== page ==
The courtyard garden at Tumacácori was built in 1939 as part of the visitor center’s “New Deal” era construction. Its design, like that of the adjacent visitor center, was inspired by other missions in the Pimería Alta.
Missions took their garden design from Spanish tradition, which itself borrowed from Arabic, Moorish, and Roman architectural tradition. An ideal Spanish garden incorporated a walled courtyard with a central fountain that promoted shade, fragrance, and color.
These gardens featured mostly plants imported from Europe and brought to the New World by the padres. They were each valuable in their own way—for cultural, religious, or symbolic importance, medicinal or food value, shade, or aesthetics. The tranquility of these natural spaces brought the Spanish and indigenous communities together to savor common cultural values: beauty and utility.
The courtyard garden at Tumacácori was built in 1939 as part of the visitor center’s “New Deal” era construction. Its design, like that of the adjacent visitor center, was inspired by other missions in the Pimería Alta. Several agencies were involved, but the original plantings were carried out by sixteen young men employed by the Civilian Conservation Corps (CCC). Three native mesquite trees were left in place and continue to grow in the garden. The olive, ornamental pomegranate, and monk’s pepper trees survive to this day. When the original apricot tree had to be removed, a seed from that tree provided its replacement.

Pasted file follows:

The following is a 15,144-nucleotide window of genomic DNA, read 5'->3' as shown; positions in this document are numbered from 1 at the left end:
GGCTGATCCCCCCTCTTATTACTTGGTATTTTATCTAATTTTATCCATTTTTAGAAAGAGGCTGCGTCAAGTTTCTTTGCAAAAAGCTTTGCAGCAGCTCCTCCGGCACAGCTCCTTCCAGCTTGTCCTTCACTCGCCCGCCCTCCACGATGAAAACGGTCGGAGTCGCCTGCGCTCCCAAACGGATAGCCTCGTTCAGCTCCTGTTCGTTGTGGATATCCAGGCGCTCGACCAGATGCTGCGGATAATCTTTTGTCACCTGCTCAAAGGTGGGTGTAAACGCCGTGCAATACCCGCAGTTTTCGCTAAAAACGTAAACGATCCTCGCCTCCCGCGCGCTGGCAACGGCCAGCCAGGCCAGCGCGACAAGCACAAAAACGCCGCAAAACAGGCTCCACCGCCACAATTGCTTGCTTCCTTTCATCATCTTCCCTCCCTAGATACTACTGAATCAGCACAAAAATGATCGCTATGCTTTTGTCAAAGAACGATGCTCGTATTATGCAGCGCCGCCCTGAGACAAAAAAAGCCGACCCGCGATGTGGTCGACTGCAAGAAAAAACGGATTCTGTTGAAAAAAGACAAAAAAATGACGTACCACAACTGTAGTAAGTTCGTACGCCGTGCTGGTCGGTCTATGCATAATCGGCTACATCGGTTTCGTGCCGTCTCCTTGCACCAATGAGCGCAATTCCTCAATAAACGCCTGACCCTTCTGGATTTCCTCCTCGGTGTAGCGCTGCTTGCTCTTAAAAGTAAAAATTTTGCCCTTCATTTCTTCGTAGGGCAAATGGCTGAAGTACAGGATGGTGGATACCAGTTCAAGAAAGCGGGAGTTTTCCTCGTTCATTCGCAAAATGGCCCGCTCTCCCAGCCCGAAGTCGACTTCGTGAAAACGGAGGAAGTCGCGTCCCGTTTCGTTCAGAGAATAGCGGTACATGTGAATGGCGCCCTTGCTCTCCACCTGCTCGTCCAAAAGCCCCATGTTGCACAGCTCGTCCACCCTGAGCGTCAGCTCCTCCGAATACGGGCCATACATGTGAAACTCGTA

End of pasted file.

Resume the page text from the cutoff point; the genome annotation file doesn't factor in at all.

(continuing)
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Self-guided tour - Mission Model
A mission was much more than a church. The mission community included housing for the mission residents and the priest, workshops, class rooms, a cemetery, a mortuary chapel, an irrigation system, gardens, orchards, and grazing lands.
The goal of Spanish colonization was simple: to remake New Spain in the image of Old Spain. All aspects of daily life would be subject to transformation—food, language, clothing, agriculture, and religion. In the mission model you can see adobe buildings for residences and workshops, agricultural lands, cattle, and the main irrigation ditch. A mission community could be considered a residential training academy where indigenous people learned and adopted a new way of life. The plan was for the missionary priest to move on after ten years, when the community could sustain itself. In fact, more than 100 years would pass before the turn of the 19th century, when the first bricks would be laid for the mission church you see today.
Tumacácori went from being an O’odham village to a frontier visita (satellite mission) to a cabecera (headquarters mission) in a matter of decades. Its people changed as well. The O’odham became known as the “Pima” and the “Papago,” and their lands the Pimería Alta (land of the upper Pima). They were baptized with Spanish names, given Spanish-style clothing, and assigned Spanish jobs. They tended to domestic livestock rather than hunting wild game, and irrigated fruit trees that came from oceans away.
Today, the O’odham people still carry with them the legacy of colonization. Because they did not record their stories in a written language, exploring their history requires empathy, inference, and respect for O’odham oral tradition. The descendants of mission-era communities are still living all around us.